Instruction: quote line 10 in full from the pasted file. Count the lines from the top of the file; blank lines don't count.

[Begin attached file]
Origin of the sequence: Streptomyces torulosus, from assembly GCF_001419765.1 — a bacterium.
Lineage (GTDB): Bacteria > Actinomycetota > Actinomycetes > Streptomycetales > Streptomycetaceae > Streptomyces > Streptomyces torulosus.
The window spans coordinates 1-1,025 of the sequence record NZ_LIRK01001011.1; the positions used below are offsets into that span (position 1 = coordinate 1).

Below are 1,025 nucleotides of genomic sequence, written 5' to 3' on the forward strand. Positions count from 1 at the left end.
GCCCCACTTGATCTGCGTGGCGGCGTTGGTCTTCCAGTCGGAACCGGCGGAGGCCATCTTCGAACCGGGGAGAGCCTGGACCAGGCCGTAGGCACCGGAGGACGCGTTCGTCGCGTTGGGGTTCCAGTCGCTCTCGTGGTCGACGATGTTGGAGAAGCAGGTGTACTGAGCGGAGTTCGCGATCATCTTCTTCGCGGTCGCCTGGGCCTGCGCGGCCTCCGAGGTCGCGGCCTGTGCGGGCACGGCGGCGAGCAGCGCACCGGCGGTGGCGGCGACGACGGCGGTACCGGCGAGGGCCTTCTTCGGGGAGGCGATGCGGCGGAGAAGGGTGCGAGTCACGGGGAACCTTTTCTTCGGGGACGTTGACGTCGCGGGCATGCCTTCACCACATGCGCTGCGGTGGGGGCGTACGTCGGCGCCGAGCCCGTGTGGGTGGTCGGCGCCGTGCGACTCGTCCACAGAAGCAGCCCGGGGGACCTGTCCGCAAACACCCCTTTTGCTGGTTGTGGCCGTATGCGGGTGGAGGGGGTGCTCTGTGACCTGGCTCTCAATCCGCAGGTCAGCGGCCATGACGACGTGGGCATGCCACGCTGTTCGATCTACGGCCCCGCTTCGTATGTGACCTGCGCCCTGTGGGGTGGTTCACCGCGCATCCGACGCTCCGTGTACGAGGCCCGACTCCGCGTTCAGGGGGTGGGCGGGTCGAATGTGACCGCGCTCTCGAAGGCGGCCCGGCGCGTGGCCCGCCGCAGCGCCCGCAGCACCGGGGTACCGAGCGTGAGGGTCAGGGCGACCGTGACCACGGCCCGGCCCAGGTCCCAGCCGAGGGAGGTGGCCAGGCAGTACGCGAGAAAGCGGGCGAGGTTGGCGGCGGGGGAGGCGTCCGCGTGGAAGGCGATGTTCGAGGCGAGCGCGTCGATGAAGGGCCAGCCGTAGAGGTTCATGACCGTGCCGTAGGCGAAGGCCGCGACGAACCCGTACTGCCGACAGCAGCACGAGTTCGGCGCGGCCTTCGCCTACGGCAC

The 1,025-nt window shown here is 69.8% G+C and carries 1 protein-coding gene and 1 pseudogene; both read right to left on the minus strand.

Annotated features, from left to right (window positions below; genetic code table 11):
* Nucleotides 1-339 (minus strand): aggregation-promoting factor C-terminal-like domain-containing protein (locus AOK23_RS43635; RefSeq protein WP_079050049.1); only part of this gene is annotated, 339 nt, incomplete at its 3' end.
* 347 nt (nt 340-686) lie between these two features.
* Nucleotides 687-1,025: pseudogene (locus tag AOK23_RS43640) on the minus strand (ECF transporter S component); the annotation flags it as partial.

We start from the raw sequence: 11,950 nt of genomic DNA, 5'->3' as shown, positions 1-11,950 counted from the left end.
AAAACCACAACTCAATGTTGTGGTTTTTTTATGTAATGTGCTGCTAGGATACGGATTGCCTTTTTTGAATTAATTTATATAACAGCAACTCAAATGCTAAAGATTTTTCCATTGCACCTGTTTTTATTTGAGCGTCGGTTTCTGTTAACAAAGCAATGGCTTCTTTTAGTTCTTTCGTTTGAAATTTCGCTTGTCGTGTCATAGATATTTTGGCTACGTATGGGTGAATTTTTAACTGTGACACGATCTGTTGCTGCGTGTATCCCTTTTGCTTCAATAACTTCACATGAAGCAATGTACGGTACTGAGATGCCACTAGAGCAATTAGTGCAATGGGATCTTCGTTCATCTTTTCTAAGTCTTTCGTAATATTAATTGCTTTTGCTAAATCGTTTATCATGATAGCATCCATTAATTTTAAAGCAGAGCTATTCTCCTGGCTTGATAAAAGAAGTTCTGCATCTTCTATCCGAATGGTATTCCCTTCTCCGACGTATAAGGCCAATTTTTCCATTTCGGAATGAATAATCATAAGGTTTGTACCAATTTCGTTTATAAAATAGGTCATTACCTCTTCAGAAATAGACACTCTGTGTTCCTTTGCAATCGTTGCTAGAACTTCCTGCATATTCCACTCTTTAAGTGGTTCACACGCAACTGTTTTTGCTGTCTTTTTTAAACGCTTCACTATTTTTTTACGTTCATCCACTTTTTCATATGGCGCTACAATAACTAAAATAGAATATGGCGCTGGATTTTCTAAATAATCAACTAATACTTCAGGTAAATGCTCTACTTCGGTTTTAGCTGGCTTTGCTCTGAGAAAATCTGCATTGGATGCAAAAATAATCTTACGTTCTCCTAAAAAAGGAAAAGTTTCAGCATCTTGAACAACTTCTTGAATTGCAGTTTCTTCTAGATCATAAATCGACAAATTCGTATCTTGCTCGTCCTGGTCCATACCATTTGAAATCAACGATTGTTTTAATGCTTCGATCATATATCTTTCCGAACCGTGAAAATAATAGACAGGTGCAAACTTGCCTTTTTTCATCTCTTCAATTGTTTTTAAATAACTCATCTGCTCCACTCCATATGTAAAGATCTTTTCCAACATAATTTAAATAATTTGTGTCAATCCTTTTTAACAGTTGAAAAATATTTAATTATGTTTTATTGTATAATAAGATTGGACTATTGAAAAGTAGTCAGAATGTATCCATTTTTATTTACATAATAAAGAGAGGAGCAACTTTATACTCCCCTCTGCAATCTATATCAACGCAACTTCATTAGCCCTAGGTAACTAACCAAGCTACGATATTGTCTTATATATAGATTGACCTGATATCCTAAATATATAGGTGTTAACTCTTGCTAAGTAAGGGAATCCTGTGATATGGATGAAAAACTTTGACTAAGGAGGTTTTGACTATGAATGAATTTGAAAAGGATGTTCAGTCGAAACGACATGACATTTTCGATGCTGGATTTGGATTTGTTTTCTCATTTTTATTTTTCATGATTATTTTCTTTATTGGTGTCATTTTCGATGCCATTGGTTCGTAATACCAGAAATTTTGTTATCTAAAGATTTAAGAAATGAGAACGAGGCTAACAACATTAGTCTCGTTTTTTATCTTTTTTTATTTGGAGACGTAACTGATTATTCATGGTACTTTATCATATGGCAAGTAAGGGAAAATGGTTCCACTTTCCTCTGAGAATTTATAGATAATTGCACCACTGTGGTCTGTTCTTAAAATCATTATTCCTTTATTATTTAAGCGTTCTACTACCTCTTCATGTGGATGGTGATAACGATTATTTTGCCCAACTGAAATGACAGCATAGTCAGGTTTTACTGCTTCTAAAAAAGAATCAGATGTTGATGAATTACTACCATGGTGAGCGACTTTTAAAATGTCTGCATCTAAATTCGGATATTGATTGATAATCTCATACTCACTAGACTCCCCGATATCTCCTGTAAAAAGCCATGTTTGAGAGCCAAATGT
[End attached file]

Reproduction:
* Nucleotides 687-1,025: pseudogene (locus tag AOK23_RS43640) on the minus strand (ECF transporter S component); the annotation flags it as partial.